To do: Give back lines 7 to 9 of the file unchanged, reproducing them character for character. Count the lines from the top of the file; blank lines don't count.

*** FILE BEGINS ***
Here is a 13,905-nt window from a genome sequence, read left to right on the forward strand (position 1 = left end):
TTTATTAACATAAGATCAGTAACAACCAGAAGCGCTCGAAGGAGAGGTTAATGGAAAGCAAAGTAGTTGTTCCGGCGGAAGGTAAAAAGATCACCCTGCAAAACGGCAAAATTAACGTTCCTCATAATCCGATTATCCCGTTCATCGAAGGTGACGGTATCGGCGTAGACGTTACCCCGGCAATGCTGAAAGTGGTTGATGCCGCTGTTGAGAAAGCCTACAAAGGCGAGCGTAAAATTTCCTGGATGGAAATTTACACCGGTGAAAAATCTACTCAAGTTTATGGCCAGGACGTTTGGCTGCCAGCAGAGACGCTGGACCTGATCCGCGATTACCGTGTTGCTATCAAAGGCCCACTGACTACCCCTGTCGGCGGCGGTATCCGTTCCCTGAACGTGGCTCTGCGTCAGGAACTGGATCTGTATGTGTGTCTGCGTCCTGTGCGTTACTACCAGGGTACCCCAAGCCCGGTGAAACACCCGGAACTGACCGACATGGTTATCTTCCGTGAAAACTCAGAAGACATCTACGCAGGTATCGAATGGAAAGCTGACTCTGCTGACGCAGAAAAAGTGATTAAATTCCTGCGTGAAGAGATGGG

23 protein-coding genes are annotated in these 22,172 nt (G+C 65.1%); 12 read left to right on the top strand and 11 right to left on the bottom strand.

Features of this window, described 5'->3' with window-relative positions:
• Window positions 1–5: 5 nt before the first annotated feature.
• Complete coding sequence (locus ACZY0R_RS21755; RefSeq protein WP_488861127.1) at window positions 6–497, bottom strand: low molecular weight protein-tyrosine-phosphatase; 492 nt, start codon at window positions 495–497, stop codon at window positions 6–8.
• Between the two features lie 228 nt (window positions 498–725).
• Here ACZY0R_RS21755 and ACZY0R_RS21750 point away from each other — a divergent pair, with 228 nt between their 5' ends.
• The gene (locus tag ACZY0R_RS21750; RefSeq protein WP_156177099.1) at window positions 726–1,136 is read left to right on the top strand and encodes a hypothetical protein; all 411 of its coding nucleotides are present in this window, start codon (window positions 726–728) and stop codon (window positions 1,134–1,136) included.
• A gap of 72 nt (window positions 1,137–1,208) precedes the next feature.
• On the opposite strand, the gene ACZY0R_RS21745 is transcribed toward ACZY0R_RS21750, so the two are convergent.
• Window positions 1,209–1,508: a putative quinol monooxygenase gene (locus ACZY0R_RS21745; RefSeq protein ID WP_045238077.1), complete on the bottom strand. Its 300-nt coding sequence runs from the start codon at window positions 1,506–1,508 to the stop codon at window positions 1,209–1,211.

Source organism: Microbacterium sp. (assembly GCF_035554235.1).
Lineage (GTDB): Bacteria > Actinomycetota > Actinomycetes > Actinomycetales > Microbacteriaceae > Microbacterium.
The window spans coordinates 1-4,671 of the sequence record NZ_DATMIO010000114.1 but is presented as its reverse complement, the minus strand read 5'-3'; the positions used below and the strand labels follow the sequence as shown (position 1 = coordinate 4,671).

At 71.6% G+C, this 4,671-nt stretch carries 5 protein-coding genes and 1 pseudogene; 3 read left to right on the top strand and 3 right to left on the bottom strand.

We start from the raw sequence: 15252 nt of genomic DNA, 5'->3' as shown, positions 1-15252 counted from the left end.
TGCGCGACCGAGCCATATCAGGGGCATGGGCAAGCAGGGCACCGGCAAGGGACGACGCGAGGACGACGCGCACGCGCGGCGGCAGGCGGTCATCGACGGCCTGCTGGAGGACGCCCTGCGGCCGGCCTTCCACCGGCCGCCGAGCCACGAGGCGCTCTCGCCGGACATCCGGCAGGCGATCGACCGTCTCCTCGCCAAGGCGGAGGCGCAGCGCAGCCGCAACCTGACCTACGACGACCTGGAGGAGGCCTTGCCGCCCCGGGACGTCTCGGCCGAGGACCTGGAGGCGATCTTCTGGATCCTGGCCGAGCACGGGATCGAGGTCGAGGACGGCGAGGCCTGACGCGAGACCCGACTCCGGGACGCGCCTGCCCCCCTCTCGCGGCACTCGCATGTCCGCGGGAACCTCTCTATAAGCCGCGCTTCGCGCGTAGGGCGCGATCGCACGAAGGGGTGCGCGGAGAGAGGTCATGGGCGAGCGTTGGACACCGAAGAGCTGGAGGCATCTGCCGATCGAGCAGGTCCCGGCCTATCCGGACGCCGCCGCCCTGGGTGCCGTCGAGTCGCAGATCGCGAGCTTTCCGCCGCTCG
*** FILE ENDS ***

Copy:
• Between the two features lie 228 nt (window positions 498–725).
• Here ACZY0R_RS21755 and ACZY0R_RS21750 point away from each other — a divergent pair, with 228 nt between their 5' ends.
• The gene (locus tag ACZY0R_RS21750; RefSeq protein WP_156177099.1) at window positions 726–1,136 is read left to right on the top strand and encodes a hypothetical protein; all 411 of its coding nucleotides are present in this window, start codon (window positions 726–728) and stop codon (window positions 1,134–1,136) included.